Law Crime analysis.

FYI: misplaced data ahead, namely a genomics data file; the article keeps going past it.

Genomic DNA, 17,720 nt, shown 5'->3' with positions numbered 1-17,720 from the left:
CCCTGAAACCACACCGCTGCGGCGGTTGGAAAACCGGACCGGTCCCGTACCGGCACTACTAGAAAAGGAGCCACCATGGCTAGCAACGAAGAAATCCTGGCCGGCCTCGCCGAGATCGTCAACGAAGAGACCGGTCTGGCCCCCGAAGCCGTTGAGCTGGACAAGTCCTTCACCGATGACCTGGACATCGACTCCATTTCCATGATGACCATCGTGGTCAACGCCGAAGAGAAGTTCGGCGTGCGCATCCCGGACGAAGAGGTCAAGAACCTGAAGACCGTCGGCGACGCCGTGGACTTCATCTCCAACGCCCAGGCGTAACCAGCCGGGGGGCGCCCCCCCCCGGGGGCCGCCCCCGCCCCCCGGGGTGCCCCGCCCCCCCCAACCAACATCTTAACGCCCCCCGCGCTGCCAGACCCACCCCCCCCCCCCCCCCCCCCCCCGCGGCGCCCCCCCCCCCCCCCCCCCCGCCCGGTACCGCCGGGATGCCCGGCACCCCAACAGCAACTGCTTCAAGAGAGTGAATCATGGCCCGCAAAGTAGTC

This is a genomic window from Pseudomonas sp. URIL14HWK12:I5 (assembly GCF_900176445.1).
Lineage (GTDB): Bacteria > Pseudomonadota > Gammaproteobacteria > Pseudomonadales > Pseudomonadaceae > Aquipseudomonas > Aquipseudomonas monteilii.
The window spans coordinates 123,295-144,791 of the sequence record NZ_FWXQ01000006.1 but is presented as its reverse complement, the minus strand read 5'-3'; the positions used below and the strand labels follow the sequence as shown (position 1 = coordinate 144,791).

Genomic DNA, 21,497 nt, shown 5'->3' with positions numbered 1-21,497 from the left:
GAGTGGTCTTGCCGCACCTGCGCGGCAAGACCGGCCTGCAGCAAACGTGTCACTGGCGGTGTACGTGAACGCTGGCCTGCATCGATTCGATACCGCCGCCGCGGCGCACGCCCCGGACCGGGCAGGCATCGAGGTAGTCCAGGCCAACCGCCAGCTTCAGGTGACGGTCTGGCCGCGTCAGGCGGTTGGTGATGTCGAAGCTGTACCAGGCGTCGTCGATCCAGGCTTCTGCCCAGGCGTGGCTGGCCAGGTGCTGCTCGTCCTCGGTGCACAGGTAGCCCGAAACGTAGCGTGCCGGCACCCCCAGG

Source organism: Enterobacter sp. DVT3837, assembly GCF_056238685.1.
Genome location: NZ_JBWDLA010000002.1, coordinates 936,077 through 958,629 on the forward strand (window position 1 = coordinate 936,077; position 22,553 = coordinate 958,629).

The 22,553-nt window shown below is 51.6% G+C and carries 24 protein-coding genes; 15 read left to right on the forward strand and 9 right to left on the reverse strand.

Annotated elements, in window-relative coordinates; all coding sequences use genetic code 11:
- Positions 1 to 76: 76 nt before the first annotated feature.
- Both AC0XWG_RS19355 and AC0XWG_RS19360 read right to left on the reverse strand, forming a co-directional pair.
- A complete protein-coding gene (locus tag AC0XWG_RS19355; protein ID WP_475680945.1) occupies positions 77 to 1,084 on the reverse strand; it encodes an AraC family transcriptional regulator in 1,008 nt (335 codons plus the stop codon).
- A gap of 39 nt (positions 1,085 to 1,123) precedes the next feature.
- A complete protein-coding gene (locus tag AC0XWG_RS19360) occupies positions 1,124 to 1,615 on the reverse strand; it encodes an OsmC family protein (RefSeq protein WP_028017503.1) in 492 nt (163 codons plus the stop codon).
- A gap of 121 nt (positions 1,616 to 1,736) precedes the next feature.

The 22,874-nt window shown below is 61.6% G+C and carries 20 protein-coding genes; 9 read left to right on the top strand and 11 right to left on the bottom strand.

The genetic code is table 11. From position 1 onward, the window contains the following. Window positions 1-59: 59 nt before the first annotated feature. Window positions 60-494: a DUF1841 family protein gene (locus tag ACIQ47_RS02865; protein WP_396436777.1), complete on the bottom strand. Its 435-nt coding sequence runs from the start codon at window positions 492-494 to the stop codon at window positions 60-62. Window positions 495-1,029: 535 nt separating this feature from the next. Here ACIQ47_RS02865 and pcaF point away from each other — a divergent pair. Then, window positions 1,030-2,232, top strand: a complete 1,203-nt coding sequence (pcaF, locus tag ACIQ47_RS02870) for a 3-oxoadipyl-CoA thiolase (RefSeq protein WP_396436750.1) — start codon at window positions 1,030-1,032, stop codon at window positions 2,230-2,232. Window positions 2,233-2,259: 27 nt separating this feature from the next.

Project description Resources Read/review the following resources for this activity: · Lecture Notes for Unit 5 · Rachel Boba Santos: Chapters 8-11 · Sample Series (Available in Course Documents) Boba, Rachel. Crime analysis with crime mapping (3rd. ed.). Thousand Oaks, CA: Sage, 2013. ISBN 1452202710 introduction Forecasting, or predicting next events, is a major part of tactical crime analysis. In some ways, it’s the most important part: knowing about a crime series isn’t very important unless we can do something about it, and doing something about it requires some assessment of what the offender will do in the future. Forecasting is based on the idea that human behavior is largely predictable”that we all have natural patterns and schedules to our lives, whether we’re shopping in a grocery store or robbing it. In this week’s discussion, we’ll talk about some of those patterns and how we might be able to predict them. Sometimes, our forecasts aren’t explicit. We don’t say, œI predict the serial robber will strike again between October 8 and October 14, or œThere’s a 74% chance that the next burglary will occur within a half mile of the most recent incident. Instead, by discussing the offender’s preferred spatial and temporal patterns, we implicitly suggest what may happen in the future. Initial Post Instructions Review the tactical crime analysis product examples in this week’s course resources. Choose one of them and answer the following questions (in paragraphs; do not write your post like a Q&A): 1) Did the analyst make a forecast of future activity in the bulletin? 2) Is that forecast implicit or explicit? 3) Choose a role as a community member, patrol supervisor, or detective. If you were given this bulletin, what would you do with the information in it”particularly the forecast? How would you act on this product? 4) Does the analyst leave out any important information that would help you answer Question 3?